As for the “seemingly abandoned,” I’ve had an affinity for wastelands, back alleys, vacant lots, peripheral zones for as long as I can remember — the places our brains automatically overlook or edit out, or that we physically avoid because there’s “nothing” there. I don’t know where this affinity comes from, but, as a photographer, those places — the background noise, that ambient stuff-between-the-stuff — are attractive because they’re so ripe with unexpected relationships. And the desert is especially fascinating because it’s not really “empty” at all — it’s just wild, full of untamed life and unnamed stuff, living and dying, recombining, often in really harsh and extreme ways. It might look post-apocalyptic in a kind of sun-blasted Mad Max way, but beneath that is a sense that these un-peopled landscapes and scenes are somewhat beyond the grasp of day-to-day human intelligence, that the laws of nature are just rambling along with no goal or purpose, and we’re somehow tangled up in this incomprehensible flow. And by “desert” I mean macrocosmic places like the Mojave and Sonora, but also the microcosmic spaces that surround us in cities and towns — where dust and debris gathers in the corner of a doorway, for instance; or sunlight sparkling off the surface of water in a nondescript drainage ditch.
It’s strange looking through the book now, years after the pictures were made, because I’m aware of how much was deleted, the endless edits, what my personal life was like and what was happening historically in those 6 years, and yet in itself, even to me, the book does feel like the record of a single self-contained journey — on foot, as you say, or in someone’s mind’s eye — the way a dream or a fabricated memory becomes so familiar it seems to have actually happened, or the way snapshots can become our actual memories.

Speaking of editing and unexpected relationships: were there images that became pivotal for the sequence and made you realize that this array of pictures needed to become a book?
Six years is quite a long time even for a photographic long-term project, and a lot of things change, even just on a personal level, that can cause a shift in direction or perspective. How did your relationship with the work change during all those years of gathering and editing material? 

The sky-blue puzzle piece in the dirt was one of the early anchors, and (somewhat related) the swimming pool full of dirt. But the book really wasn’t built around standalone images; it was more about the (transcendental?) qualities of one picture resonating with the qualities of two or three other pictures, and so on. Certain clusters of images became inseparable for various reasons, and those clusters intersected with other clusters, or constellations, and then it was just a matter of editing and sequencing and finding a rhythm from page to page, so those nonlinear echoes could still be felt in the linear form of a book (with a ‘beginning’ and an ‘end’) and it all cohered somehow, a web of associations.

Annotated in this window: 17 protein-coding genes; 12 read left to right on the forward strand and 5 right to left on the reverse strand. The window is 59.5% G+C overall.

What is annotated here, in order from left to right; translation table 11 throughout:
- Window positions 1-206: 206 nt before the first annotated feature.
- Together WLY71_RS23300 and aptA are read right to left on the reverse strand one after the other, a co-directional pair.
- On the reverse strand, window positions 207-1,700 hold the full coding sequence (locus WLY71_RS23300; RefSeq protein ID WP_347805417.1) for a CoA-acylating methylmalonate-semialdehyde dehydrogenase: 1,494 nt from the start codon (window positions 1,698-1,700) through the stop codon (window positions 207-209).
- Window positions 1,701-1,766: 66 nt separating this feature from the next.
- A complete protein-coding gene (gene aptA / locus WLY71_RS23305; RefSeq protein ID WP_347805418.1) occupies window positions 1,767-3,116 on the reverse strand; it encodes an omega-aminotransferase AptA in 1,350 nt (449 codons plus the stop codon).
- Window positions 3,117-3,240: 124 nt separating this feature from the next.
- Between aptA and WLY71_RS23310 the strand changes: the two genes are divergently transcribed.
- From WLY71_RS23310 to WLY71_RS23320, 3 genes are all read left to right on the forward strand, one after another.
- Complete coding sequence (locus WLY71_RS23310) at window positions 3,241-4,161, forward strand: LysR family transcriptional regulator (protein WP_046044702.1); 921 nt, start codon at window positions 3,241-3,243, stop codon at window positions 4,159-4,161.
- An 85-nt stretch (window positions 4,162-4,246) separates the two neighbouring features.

For maybe a year, I had conceived the book as having a lot of text, and tried to design it that way. In early versions the pictures were mixed with occasional blocks of type filled with randomly generated placeholder text, which I was “translating” (with an app) into English or Esperanto and then re-writing for “clarity,” so there was a signal-to-noise thing, with sense and nonsense fading in and out, etc. But that was just confusing in the end, maybe too personal. I needed the words while I was sequencing the pictures, but when I deleted all the text boxes the pictures felt suddenly more alive and autonomous. At a certain point, as time passes, the pictures also lost their “factual” content and feel more like “fiction.” 

In conclusion: was there any photographic influence that particularly helped you give shape to The Transverse Path, meaning both the project in its entirety and the book as an object (format, cover, etc.)? 

It’s hard to say. I was in regular contact with Ron Jude, Ed Panar and Tim Carpenter during that time, though I don’t see any much similarity in our work (aside from the desert vibe of Jude’s Lago, and maybe the rhythm of the editing there). The format and cover of the book are a reference to the classic “Composition Book” students use here, with the black tape spine and the marble pattern cover, and the binding style was inspired by a book called The Kindred of the Kibbo Kift. I have no formal training as a designer — or even as a photographer or editor — so for me it’s largely a matter of watching and imitating, consciously or not, puzzling different ideas together until it feels finished.

Eugenio Tonoli was born 1998 and lives in Milan.
He is a photography graduate of IED Milan and holds a master in Publishing from the University of Verona. His own photography practice is focused on long-term personal projects, with particular attention to the relationship between landscape and memory. Over the last year he has been working at Micamera.

Mike Slack was born in 1970, lives and works in Los Angeles, California. After an undergraduate degree in English literature and linguistics, and concurrent with a career in book publishing, he began his self-taught practice in photography in the late 1990s, and later co-founded The Ice Plant publishing imprint in 2006.